“Charities and governments must accept that they will never deliver universal access to water on their own. It is time to release the power of the private sector.” Stefan Allesch-Taylor CBE
Writing in the current edition of The New Statesman, Pump Aid’s Chair, Stefan Allesch-Taylor, was full of praise for those businesses already supporting Pump Aid’s work, but he called for a change. “As many countries have patted themselves on their backs for reaching their Millennium Development Goal for access to water”, he wrote, “an inconvenient truth has been conveniently overlooked. Namely that a huge number of the water that have been installed over the past decade now don’t work and there seems to be a collective amnesia around the issue of functionality. If water points don’t work, then they don’t provide safe water to communities. For decades the water sector has followed a community based management model which, though successful in some regions, has been an abject failure in others. This is why Pump Aid is committed to a new approach known in the sector as self-supply. Self-supply encourages households to invest in and own their own water supply. A pump in your own backyard or field makes water more convenient and more likely to be used for the hygienic practices which are essential to reducing water-borne diseases and, because they are owned rather than shared, household pumps are far better maintained and enjoy improved functionality and resilience. I firmly believe that, without a substantial investment in self-supply, the UN Strategic Development Goal of universal access to safe water by 2030 will be unachievable”
The need for corporate engagement with the sector to drive innovation and change was reiterated by Michael Chuter, CEO of Pump Aid, whilst speaking at an event to celebrate Bartlett Mitchell’s 25th anniversary. He praised the caterer for their support and said that, through their purchase and distribution of Thirsty Planet water, they had contributed towards the installation of 30 rope and washer pumps in Malawi. Pump Aid’s rope and washer pumps, usually called Elephant Pumps, are a lower tech solution which proves easier for communities to maintain, unlike boreholes their functionality* rate is higher and the repairs are much more affordable for communities or even single households.
Michael said “Pump Aid’s relationship with Thirsty Planet is one of the most transparent in the sector and, over the past nine years, Pump Aid has received over £1.7m from Thirsty Planet which has had a phenomenal impact on our work.” Unlike other ethical water companies, which donate a percentage or all of their profits to charity, Pump Aid receives a fixed donation for every bottle of Thirsty Planet sold, regardless of any other circumstance or factor. So customers know exactly how much of the selling price is going to charity and Pump Aid can confidently budget for the amount it is likely to receive. “We all benefit”, said Michael, “But the real beneficiaries are the communities which are now able to access clean, safe water. The support of ethical and transparent corporates like Bartlett Mitchell has been vital in enabling Pump Aid to bring clean safe water to more than 1.35m people. An astonishing achievement for an organisation whose UK head office houses just six people.”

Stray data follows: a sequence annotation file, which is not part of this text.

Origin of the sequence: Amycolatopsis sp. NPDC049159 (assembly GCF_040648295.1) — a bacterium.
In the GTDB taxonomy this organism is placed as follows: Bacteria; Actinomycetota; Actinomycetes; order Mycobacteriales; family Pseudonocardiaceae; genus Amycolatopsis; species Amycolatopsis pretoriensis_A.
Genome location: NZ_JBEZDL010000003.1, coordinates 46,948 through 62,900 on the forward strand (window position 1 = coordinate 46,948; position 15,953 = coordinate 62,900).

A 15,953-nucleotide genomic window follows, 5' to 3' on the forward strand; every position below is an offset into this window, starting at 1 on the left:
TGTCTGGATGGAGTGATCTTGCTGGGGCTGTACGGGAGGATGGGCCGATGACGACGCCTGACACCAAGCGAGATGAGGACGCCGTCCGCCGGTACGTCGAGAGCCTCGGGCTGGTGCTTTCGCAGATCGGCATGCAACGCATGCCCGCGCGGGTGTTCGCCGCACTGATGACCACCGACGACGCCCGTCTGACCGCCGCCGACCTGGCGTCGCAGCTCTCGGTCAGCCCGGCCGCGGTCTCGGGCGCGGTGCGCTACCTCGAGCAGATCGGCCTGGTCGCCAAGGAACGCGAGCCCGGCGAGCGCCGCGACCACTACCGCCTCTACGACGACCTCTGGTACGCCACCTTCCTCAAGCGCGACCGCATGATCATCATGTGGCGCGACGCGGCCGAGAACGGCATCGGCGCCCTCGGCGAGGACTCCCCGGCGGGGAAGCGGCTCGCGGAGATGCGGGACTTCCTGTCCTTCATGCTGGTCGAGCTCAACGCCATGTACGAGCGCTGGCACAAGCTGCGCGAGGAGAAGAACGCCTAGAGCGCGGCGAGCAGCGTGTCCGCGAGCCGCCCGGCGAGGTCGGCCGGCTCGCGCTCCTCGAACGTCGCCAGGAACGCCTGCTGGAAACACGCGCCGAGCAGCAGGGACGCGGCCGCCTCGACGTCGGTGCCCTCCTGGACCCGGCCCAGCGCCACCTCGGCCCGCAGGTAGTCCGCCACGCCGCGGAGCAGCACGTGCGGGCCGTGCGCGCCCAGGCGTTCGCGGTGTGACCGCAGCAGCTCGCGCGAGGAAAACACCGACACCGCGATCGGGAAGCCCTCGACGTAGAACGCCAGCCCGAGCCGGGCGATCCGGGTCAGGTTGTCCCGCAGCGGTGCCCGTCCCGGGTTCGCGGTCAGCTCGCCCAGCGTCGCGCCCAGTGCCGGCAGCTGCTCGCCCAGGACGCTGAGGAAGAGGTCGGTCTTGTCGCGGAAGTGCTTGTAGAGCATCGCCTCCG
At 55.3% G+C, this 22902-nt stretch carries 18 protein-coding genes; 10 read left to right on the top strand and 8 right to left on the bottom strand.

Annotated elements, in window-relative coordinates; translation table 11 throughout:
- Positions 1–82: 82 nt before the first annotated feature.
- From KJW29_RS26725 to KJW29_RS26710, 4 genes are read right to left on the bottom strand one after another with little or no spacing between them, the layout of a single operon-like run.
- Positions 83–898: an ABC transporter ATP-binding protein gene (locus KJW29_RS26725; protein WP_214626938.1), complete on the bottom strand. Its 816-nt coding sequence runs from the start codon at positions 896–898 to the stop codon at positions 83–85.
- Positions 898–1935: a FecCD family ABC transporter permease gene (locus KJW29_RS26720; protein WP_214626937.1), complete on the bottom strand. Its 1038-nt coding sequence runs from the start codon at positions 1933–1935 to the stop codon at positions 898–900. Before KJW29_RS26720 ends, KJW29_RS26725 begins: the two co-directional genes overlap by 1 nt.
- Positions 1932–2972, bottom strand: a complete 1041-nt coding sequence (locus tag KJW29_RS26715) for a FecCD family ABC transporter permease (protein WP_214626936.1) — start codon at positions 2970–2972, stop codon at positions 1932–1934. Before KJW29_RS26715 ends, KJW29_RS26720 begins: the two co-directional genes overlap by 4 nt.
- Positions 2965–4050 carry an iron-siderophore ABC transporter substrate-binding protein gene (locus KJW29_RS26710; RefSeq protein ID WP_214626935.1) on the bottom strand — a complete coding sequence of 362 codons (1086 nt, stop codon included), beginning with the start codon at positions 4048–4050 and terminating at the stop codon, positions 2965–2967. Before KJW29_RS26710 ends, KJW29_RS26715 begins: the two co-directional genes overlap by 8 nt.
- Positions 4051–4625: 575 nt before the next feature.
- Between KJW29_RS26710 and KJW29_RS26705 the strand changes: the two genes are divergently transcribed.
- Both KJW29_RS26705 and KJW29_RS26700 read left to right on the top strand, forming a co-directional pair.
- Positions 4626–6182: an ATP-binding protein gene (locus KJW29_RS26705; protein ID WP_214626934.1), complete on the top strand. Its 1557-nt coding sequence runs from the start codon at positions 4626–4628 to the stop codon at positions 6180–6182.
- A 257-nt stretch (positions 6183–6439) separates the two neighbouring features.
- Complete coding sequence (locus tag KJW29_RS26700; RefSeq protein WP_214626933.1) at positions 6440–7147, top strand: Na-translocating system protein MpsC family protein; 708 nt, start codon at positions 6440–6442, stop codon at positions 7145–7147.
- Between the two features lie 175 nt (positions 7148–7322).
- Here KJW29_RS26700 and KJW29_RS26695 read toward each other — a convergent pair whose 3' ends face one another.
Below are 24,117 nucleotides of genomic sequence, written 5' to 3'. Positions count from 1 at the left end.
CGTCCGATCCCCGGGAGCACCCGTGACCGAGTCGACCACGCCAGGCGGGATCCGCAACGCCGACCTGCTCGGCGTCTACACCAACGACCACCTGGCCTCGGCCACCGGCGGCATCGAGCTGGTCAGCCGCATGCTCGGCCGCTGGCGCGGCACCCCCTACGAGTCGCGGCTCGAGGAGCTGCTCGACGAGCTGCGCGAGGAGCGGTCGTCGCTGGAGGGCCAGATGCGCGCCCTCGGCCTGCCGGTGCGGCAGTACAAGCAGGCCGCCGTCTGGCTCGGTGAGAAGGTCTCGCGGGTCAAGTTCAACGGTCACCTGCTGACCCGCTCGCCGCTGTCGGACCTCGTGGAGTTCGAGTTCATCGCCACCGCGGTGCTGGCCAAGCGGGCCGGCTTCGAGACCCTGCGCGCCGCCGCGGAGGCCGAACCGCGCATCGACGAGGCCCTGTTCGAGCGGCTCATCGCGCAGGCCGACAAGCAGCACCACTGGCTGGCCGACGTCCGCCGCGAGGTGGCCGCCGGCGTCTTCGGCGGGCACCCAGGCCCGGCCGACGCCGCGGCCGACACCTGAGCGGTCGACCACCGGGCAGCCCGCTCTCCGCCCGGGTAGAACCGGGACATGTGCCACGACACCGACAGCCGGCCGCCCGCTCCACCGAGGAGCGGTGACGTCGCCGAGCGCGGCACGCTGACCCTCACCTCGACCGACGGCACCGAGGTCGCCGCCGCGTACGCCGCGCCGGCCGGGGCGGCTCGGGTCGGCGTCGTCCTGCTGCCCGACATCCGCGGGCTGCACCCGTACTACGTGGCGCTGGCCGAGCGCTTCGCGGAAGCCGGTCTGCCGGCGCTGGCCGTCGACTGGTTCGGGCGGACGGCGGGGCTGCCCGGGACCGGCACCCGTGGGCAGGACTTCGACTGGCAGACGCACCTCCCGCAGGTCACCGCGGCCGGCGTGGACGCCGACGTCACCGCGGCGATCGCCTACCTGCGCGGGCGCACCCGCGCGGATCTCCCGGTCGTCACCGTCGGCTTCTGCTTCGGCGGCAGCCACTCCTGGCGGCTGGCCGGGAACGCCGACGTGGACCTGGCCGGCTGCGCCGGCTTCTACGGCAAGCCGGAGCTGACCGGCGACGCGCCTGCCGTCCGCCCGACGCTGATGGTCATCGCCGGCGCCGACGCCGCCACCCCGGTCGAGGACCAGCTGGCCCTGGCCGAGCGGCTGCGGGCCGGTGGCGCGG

Pump Aid, supported by UNICEF, has been working in Malawi to create small-scale commercial enterprises to market and install household water points paid for by the beneficiaries themselves. This approach has already been successfully adopted in Zimbabwe, Uganda, Ethiopia, Tanzania and Sierra Leone among others and, although operating for barely ten months, results from the first group of Malawian entrepreneurs have been impressive. Not only are they all deriving revenue from the programme, they have proved the viability of the business model and have firmly disproved the myth that the poor cannot or will not pay to improve their lives and life chances. Indeed, of the customers the entrepreneurs have served, 38% had previously purchased a cement floor and 57% had purchased a tin roof, confirming that well ownership is a desirable and viable investment for those seeking to improve their homes. UNICEF is already showcasing Pump Aid’s work to government officials and other NGOs, but continuation of this programme is dependent on Pump Aid securing funds for a wider role out and it is seeking interested corporate partners to help take the entrepreneurs through to a second stage of support and to expand the programme into neighbouring districts and other areas of Malawi. Pump Aid believe that the idea of supporting an entrepreneur to reduce water loss and keep pumps active and working for longer will appeal to business leaders interested in sustainability.
Pump Aid’s Chief Executive and Chair are available for quotes and interview. All enquires to be made to: Joanna Birch-Phaure, Head of Communications, Pump Aid firstname.lastname@example.org, 07535 182 751.